Applicants to MIT graduate programs who seek financial support from any of the fellowships, traineeships, or scholarships administered by MIT, including those granted by national agencies and foundations for award by the Institute, should inform their academic department. Currently enrolled graduate students who seek financial support should consult with the appropriate departmental office.
Applications for fellowship aid for the academic year, beginning in June or September, must be filed by January 15. Applications for fellowship aid filed after this date will be considered only if funds are available. Final action on applications is taken on the recommendation of departments at the end of March, after the announcement of awards to applicants by the national agencies and foundations under their national competitive programs. A student who wins such a fellowship may be eligible for only a supplementary award in accordance with MIT's guidelines. For further information on these guidelines, see Graduate Policies and Procedures.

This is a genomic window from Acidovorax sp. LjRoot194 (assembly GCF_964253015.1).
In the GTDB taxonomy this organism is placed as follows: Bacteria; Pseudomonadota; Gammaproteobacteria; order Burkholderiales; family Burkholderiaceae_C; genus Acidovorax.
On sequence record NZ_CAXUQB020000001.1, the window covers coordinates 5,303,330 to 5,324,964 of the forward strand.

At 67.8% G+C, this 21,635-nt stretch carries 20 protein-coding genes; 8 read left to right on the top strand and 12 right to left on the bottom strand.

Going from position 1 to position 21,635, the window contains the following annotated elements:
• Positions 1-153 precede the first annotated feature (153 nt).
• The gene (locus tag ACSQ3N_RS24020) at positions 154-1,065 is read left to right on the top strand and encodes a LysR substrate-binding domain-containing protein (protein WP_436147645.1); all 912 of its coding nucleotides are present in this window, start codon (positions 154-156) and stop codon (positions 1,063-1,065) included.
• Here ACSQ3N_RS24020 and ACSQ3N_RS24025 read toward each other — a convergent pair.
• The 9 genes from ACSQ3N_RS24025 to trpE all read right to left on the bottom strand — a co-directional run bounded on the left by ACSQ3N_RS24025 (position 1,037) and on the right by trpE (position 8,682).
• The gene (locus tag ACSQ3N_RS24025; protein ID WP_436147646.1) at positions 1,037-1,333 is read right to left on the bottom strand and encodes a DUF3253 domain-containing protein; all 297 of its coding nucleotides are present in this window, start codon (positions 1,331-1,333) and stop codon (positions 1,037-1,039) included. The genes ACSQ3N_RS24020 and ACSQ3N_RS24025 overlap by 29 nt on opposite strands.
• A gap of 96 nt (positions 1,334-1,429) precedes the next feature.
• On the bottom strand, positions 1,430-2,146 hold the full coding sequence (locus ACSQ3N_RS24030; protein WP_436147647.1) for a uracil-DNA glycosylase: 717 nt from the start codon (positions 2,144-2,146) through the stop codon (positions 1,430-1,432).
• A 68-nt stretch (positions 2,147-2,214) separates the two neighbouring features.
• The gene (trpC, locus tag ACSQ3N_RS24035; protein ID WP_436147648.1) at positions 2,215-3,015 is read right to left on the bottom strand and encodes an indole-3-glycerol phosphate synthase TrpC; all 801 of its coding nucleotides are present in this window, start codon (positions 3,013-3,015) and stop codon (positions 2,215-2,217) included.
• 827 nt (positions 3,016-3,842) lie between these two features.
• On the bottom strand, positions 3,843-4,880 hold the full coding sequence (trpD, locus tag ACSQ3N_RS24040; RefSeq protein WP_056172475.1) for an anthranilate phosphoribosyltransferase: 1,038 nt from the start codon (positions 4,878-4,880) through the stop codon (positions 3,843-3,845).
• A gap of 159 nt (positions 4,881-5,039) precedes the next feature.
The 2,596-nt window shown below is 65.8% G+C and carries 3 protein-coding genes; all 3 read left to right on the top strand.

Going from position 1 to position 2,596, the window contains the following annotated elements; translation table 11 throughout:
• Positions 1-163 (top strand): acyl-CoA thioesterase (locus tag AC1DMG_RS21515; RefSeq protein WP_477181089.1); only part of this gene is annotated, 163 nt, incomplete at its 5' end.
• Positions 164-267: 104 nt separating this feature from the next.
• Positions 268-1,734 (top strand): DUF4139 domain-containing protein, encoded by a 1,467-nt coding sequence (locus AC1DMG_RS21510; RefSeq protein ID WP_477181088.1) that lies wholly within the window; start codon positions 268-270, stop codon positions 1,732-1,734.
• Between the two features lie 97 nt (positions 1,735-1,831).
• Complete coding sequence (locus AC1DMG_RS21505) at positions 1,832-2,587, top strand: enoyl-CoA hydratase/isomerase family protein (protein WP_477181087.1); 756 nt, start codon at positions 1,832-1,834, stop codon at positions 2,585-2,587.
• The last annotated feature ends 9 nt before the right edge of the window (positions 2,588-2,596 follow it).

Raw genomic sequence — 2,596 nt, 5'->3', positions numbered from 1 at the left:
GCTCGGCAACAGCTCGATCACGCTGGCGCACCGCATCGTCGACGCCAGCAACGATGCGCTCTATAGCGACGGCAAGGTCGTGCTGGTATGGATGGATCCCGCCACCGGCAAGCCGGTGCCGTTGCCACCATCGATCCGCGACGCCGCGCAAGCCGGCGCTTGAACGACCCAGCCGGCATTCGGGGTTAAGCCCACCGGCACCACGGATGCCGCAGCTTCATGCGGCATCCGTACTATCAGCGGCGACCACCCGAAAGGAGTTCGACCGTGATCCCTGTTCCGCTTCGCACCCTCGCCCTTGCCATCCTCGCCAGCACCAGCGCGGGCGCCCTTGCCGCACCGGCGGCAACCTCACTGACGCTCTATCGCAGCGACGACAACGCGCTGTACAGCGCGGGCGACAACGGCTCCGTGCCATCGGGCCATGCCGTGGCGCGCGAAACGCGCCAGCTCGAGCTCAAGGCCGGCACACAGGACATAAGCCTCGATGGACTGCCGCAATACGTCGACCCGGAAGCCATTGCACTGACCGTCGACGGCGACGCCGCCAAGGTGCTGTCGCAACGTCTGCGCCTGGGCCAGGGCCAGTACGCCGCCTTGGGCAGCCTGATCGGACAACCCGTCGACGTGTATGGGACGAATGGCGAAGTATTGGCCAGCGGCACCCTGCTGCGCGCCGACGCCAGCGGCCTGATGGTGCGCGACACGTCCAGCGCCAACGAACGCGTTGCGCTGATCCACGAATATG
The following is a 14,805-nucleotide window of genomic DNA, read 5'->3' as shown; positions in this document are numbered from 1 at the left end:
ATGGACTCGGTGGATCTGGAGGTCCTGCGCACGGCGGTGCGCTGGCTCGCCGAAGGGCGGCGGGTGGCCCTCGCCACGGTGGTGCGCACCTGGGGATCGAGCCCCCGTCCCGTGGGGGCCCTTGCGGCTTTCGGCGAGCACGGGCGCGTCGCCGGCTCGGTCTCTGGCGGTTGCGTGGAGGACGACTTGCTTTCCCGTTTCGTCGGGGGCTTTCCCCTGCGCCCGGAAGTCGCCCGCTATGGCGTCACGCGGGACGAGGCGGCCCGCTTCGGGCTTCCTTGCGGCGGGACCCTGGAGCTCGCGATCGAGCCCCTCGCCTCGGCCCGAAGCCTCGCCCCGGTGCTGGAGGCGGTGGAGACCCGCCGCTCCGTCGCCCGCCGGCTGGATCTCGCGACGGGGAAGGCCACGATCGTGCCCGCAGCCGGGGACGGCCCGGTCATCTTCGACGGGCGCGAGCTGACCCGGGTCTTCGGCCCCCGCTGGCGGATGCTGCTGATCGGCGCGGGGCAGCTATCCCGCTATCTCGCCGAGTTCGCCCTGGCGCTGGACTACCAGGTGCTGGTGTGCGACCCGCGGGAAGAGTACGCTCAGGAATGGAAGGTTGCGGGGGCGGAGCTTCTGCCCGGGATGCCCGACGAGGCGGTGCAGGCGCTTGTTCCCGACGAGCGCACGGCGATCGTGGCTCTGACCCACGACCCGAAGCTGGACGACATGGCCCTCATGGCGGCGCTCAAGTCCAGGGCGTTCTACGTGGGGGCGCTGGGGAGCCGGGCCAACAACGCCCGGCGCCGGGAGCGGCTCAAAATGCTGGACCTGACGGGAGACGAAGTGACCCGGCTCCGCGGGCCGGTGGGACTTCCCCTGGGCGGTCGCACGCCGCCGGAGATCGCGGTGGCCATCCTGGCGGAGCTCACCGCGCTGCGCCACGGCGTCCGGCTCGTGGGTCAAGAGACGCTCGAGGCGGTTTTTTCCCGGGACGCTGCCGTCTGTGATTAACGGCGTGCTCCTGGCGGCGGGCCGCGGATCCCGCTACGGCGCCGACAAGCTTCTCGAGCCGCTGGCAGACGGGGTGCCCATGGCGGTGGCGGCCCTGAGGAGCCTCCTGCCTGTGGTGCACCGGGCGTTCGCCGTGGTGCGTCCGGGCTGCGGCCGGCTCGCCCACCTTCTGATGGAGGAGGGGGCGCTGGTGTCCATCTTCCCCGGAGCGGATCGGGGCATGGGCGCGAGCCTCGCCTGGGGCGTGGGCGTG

In accordance with a resolution of the US Council of Graduate Schools (endorsed by most graduate schools), a student has until April 15 to accept or decline an offer. If a student does not reply to an offer by this date, it may be cancelled.
Every student holding a fellowship, traineeship, or scholarship for graduate study at the Institute must register as a full-time regular graduate student for the period of the award. If a student withdraws from the Institute before tenure expires, the award must be relinquished, and the student will be required to refund any payment made in excess of tenure.
MIT employs about 700 graduate students each year as part-time or full-time teaching assistants to assist the faculty in grading undergraduate quizzes, instructing in the classroom and laboratory, and conducting tutorials.
The departments regard seriously the benefits of a teaching assistantship as a preparation for a career in university teaching. Each year, the Institute offers a prize, the Goodwin Medal, for conspicuously effective teaching by a graduate student.
The units for which an instructor or teaching assistant may register as a student are determined by the department in light of the student's assistantship duties, program of study, and compensation.